On abortion, Bolduc, who has said in the past that he opposes a federal ban on the medical procedure, reiterated his position during the debate.

“Ma’am, I wish you would listen to me because I can read your mask,” Bolduc said to one audience member. “I do not support a federal ban, either for or against abortion at the federal level.”

“It is now a state issue, which [Hassan] does not understand,” Bolduc added. “I support New Hampshire’s law. I support Granite Staters. [Hassan] lies. I’ve told her this personally in several venues and she continues to lie.”

Bolduc also insisted that Hassan’s commercials on the subject of abortion are “hurtful.”

“Her commercial about me wanting to murder mothers is disgraceful. It’s disgraceful, and it brought my 8-year-old granddaughter to tears,” he said. “I have worked my entire life to protect men and women and children, my entire life. I will never, ever put anyone’s life in jeopardy. These accusations are hurtful.”


In response, Hassan claimed Bolduc has a record of “extremism” on abortion and that the “problem with politicians like Don Bolduc drawing arbitrary lines in these decisions is that they can, in fact, harm women and cost them their lives in some cases.”

“This is about a woman’s fundamental freedom, her health, and her safety,” Hassan said. “Don Bolduc has a very long record of extremism here. He said on the campaign trail that he would never vote against anti-choice legislation in the United States Senate – that means he is a yes vote for a national abortion ban.”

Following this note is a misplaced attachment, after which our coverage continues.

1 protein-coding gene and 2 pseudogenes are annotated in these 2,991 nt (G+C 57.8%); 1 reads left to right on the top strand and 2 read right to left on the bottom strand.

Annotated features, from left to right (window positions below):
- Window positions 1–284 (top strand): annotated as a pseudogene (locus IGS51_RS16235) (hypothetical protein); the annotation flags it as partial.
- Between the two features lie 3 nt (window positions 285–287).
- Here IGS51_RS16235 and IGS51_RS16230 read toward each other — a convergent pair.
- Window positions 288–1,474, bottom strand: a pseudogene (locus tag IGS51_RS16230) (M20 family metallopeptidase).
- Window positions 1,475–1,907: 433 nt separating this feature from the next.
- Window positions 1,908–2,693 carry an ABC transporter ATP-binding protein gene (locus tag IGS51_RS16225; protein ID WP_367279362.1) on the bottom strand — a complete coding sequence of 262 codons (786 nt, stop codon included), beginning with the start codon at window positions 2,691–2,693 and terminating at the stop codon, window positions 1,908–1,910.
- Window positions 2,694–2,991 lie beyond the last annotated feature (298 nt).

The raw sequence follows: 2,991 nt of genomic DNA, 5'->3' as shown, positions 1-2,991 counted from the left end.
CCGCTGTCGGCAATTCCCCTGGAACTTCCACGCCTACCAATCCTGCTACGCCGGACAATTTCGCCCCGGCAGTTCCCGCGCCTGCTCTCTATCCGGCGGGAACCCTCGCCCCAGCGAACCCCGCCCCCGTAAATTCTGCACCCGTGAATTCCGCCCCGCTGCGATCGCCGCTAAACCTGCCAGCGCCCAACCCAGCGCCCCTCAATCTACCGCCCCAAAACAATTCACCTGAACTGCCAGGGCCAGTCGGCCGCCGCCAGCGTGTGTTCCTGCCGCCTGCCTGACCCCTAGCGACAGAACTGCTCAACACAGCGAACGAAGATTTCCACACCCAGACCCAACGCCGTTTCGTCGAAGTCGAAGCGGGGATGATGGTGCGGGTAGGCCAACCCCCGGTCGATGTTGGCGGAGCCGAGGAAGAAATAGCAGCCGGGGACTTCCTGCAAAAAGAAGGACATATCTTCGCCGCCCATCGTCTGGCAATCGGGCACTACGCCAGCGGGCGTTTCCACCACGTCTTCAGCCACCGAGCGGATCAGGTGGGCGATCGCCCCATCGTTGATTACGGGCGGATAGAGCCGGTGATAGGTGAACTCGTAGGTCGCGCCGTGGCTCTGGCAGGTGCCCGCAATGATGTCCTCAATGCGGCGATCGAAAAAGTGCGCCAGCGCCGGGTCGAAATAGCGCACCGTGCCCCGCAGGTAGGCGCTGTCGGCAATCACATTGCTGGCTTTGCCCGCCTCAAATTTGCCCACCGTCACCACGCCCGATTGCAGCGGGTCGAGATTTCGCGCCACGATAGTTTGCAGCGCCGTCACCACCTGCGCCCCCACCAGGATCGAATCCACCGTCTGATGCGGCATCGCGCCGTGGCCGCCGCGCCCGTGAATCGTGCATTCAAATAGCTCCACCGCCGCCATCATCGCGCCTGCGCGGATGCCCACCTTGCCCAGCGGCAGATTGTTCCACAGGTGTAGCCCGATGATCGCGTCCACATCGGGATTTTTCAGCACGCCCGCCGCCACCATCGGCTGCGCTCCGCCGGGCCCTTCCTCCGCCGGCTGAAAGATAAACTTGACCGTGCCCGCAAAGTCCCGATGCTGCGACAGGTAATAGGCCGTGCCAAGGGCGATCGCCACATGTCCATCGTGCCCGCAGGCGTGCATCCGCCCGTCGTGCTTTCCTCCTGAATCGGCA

Continuing as Bolduc shook his head in disagreement, Hassan said, “He said we should rejoice when Dobbs overturned Roe v. Wade. The women of New Hampshire are not rejoicing.”

The candidates also touched on climate change during the debate, with Bolduc claiming that the federal government’s involvement with climate change is a “complete waste of money and a waste of time.”

“I think the state government should do it,” he said. “I think our state legislatures and governors will take care of our environment really well. I think the EPA at the federal level has established standards that the state doesn’t agree with.… I support anything to help the environment, I think it’s great, I’m all over that, but what they’re not doing and what they are doing with the Green New Deal is hurting Granite Staters.”

Voters fill out their ballots at Bedford High School during the primary on Sept. 13, 2022, in Bedford, New Hampshire.

Voters fill out their ballots at Bedford High School during the primary on Sept. 13, 2022, in Bedford, New Hampshire.
(Scott Eisen/Getty Images)


In contrast, Hassan said climate change is a “huge issue” and touted the recent passage of the Inflation Reduction Act, which she said will “promote investment into a clean energy economy so we can finally see completion to big oil and pivot to a clean energy economy.”

“Since climate change is a huge issue, I hear about it from small businesses on the sea coast seeing increased sea level rise and facing flooding,” Hassan added. “I see it and hear about it from the travel and tourism industry here in New Hampshire and homeowners.”

A poll released last month showed Hassan with a lead over Bolduc in the race. Hassan and Bolduc will face off in the New Hampshire Senate election on Nov. 8.